Nucleation and the Properties of Undercooled Melts
Nucleation is a central topic in Materials Science because it initiates most phase transformations. When a new phase appears within an existing phase, seeds must form before growth can occur within the given volume. The study of nucleation treats the very early stages, which involve only a limited number of atoms or molecules. It is a branch of fundamental research which has far-reaching implications for processes where nucleation is of paramount relevance to phase and microstructure selection. The development of any new material or processing route always leads to renewed interest in the topic.
This issue describes the fundamental theory of nucleation, as well as the thermophysical properties which most influence its rate. In the first part, the classical theory is developed; starting with the heterophase fluctuations which permit the formation of embryos. The latter become crystals only if their size attains a critical value, and the associated activation barrier is thus overcome. The second part is devoted to a detailed analysis of those quantities which are related to solidification. The emphasis is placed on metallic glass-forming systems, where nucleation can occur both very near to the liquidus temperature or after substantial undercooling. The current state-of-the-art of experimental research and modelling is surveyed in order to stimulate future investigations.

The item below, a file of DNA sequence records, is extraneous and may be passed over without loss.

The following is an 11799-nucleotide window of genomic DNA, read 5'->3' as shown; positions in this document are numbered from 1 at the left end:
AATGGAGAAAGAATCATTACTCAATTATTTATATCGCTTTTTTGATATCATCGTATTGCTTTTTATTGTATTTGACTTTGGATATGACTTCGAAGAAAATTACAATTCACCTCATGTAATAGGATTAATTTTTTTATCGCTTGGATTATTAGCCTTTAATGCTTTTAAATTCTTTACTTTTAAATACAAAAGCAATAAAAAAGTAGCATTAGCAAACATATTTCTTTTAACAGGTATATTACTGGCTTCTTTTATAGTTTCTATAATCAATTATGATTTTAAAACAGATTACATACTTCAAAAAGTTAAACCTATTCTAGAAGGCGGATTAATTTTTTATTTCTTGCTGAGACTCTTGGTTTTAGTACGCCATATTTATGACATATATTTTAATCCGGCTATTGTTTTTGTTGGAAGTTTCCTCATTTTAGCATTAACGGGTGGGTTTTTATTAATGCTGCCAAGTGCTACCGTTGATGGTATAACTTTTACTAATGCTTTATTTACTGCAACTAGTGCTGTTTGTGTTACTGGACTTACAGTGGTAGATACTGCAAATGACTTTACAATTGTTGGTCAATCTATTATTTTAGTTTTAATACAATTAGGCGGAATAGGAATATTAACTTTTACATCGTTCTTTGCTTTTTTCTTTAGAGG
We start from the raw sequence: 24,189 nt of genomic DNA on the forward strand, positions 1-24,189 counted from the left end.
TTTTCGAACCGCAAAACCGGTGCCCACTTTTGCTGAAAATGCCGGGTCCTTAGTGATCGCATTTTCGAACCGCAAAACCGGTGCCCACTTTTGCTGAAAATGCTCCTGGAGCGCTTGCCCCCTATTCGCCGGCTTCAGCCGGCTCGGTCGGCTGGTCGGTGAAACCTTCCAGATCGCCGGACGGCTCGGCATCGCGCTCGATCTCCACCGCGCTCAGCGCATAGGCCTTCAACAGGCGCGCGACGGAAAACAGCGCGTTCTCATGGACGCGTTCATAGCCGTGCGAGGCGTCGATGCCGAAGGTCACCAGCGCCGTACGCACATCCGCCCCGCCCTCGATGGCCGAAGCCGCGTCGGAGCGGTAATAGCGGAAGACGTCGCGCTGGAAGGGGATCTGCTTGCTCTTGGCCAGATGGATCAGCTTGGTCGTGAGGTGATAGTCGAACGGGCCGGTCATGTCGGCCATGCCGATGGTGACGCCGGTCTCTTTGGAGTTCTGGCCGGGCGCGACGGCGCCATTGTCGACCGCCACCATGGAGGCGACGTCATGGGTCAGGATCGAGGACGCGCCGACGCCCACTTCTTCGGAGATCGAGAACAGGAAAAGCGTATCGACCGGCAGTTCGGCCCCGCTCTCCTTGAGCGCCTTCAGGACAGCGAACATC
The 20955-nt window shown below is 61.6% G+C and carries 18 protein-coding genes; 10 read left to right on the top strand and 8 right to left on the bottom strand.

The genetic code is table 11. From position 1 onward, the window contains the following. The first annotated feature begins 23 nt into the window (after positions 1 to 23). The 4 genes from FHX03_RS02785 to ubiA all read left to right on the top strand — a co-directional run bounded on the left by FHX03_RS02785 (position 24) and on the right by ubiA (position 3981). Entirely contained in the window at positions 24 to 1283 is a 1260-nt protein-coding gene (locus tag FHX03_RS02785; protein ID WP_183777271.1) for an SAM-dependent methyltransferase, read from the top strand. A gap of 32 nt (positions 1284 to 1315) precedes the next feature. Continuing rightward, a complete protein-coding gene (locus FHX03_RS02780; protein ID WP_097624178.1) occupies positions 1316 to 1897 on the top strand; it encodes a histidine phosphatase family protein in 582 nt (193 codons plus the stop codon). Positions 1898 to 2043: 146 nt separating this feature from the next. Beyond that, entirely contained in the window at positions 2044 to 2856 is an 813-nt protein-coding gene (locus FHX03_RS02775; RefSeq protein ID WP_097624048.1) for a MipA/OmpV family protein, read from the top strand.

Review from Ringgold Inc., ProtoView: The study of nucleation refers to the early stages of materials phase transformations in which a limited number of atoms or molecules are involved in the formation of seeds as a new phase originates from a matrix. Battezzati and Castellero (both: chemistry, U. of Torino, Italy) describe the theory of nucleation and discuss the thermophysical properties which mostly influence its rate. Although the material mostly focuses on classical theory starting from heterophase fluctuations, other theories are also described. Also included is a detailed analysis of quantities related to solidification.